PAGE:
China is continuing in its efforts to wow the world with its digital yuan at the Winter Olympic Games, which got underway on Friday last week. But it appears that not all attendees – both Chinese and overseas visitors – have been blown away by the token’s usability.
A Wall Street Journal reporter was astonished by the fact that popular e-payment platforms like Alipay were not accepted at Winter Olympic venues and remarked that she had “not seen anyone” use the digital CNY “yet.”
Another big reason why this isn’t China. you couldn’t use Alipay or Wechat pay in the Olympic media Center cafeteria. This must be the only place in China you can’t use Alipay to pay for stuff. Its Visa, cash (!) or E-CNY, and I’ve not seen anyone use the digital currency yet. pic.twitter.com/dzXrkfxPHw— Liza Lin (@lizalinwsj) February 4, 2022
The Beijing Business Today quoted a Winter Olympics attendee who asked for their identity to be withheld as stating that although the digital CNY was “the fastest” and “most convenient” payment option for domestic attendees to use at the games, “foreigners” they had seen tended to use “Visa cards more” than the only other to payment options allowed at venues: cash or the e-CNY.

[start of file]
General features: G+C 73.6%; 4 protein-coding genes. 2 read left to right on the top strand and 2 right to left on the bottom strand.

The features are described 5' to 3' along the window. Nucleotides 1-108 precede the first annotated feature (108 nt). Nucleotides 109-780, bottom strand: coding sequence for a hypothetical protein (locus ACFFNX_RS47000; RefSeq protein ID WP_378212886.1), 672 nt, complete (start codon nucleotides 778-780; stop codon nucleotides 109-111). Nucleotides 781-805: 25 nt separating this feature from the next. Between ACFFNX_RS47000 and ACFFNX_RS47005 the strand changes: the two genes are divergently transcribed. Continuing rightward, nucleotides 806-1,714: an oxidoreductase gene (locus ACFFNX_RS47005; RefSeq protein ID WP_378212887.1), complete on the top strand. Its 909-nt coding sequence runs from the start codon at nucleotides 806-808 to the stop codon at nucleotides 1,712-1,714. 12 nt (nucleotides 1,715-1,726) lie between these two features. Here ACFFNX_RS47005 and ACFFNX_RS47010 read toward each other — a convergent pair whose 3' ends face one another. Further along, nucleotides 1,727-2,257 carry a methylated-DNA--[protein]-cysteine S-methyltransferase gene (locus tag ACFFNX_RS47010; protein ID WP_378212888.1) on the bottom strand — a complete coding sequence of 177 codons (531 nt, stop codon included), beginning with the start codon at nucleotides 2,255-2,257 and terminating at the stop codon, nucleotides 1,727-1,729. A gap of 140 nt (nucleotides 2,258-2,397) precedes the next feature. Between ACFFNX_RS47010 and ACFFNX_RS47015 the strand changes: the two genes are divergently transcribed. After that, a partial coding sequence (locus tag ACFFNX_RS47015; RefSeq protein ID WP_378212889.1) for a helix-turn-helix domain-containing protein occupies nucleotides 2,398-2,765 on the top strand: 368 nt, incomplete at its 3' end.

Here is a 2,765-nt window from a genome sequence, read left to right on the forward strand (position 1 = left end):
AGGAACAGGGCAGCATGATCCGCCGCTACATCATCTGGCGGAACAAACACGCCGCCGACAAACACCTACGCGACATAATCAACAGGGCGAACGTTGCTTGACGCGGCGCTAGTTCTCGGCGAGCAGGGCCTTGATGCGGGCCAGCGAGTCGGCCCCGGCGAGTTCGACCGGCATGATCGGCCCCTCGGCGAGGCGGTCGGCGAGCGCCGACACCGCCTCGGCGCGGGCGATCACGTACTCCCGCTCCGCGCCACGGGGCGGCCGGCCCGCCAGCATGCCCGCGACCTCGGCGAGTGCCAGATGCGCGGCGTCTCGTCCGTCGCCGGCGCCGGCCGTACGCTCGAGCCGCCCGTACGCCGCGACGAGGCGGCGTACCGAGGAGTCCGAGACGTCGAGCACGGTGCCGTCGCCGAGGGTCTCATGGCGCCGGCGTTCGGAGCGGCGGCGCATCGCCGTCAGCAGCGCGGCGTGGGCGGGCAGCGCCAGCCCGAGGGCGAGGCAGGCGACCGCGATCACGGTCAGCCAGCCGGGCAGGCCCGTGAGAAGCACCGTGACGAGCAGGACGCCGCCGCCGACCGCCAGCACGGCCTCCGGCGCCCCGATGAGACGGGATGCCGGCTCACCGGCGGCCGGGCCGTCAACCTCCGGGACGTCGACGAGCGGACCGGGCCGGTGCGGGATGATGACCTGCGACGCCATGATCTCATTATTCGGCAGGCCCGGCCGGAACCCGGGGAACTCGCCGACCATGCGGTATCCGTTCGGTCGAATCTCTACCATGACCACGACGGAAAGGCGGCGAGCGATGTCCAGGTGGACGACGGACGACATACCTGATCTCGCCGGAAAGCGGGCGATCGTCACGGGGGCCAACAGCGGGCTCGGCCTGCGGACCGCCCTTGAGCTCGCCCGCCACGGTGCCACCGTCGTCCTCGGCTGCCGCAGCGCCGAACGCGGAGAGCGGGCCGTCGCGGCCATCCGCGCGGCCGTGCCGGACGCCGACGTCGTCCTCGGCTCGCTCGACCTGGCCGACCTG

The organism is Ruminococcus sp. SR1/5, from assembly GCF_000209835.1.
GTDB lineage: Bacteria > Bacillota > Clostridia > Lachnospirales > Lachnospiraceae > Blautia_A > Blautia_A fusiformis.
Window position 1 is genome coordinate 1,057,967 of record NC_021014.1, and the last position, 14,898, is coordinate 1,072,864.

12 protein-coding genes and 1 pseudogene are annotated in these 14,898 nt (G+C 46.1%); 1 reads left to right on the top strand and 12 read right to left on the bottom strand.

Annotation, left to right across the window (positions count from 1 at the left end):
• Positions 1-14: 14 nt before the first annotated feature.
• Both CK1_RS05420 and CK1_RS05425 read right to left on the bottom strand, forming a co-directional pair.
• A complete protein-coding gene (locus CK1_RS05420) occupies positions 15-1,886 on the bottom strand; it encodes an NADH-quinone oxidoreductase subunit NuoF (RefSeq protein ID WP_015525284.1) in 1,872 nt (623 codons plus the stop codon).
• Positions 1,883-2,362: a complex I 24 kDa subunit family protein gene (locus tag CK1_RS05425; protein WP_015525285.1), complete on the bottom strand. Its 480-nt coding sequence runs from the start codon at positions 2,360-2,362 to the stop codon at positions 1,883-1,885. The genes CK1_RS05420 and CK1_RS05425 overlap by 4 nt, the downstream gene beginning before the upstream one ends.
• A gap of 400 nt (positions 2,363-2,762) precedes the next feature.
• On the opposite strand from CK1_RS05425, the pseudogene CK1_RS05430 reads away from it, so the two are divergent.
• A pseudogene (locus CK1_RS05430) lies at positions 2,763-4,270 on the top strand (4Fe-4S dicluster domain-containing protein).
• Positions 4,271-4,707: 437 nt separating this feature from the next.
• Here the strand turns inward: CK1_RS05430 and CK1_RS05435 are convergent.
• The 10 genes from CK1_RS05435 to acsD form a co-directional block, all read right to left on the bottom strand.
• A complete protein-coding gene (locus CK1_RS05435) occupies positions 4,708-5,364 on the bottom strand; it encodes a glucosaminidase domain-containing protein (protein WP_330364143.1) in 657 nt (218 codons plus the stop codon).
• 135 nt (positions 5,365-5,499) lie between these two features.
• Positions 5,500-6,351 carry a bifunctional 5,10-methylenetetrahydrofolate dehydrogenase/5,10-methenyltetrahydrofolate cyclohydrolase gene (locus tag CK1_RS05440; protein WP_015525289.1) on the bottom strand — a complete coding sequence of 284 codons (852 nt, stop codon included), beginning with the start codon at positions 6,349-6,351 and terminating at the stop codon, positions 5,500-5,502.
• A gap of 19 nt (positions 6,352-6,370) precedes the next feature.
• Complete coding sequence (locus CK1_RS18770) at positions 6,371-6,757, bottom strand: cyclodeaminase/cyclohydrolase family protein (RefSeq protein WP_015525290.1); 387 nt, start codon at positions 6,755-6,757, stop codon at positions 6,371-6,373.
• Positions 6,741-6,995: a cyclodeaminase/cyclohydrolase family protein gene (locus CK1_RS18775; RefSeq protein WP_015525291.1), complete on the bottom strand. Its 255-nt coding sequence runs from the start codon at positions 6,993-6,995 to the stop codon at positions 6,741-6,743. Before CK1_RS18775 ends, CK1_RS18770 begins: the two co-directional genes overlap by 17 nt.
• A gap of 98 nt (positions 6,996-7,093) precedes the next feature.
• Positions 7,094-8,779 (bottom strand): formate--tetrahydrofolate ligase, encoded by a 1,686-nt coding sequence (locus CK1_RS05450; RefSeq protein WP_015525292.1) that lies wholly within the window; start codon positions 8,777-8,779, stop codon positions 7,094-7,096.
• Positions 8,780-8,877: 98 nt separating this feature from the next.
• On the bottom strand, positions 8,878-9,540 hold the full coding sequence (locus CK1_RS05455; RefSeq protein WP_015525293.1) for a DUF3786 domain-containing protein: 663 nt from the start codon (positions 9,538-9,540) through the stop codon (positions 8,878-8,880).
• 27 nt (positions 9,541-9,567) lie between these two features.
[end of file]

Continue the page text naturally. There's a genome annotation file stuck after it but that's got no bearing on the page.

Regardless, it appears that just about every type of e-CNY wallet imaginable has already been rolled out in time for the games – ranging from smart cards with NFC technology to wearable wristbands.
日经记者在北京冬奥会体验数字人民币: 中国银行表示没有银行账户就不能使用APP。记者表示有些遗憾，女性职员说为了让海外用户能纪念性地开设账户，还推出了预付卡，并且需要充值的现金。办好卡后，出于好奇，记者马上在餐厅结账时使用了……https://t.co/jsQrmLUDOd— Nikkei日经中文 (@NikkeiCN) February 3, 2022
Others took to social media to show the non-Olympic-themed “hard wallets” issued by state-run commercial banks.
其实是一个类似硬件钱包的小额数字人民币预付卡，高级版卡上有个墨水屏可以看到余额，但有点厚。做成手环可以说是穿戴式设备钱包。 pic.twitter.com/fgPm5VrUIr— 浪孩子 (@otaboy_SH) February 3, 2022
And there appears to be no shortage of digital RMB-themed promotion at the games, with posters on the Chinese social media platform Weibo, including media outlets, showcasing a myriad of Olympic-themed payment options.
While some showed a range of commemorative hard wallets, others showed the token being advertised as a point-of-sale payment option.
Meanwhile, the Chinese tech behemoth Alibaba has begun releasing a Winter Olympics-themed set of non-fungible tokens (NFTs). However, as reported, the nation’s leading tech firms have informally agreed to call their tokens “digital collectibles,” release them on private blockchains and impose resale restrictions on them.
Per the South China Morning Post, Alibaba is set to issue 8,888 copies of four different tokens (eight is a lucky number in Chinese culture). The first token depicts speed skaters racing for the finish line, while the next three will feature a slopestyle skier, an aerial freestyle skiing competitor, and two figure skaters.
Alibaba will be selling the tokens via its Taobao and Tmall marketplaces until the conclusion of the games on February 20. The speed skater series of tokens sold out within moments of going on sale.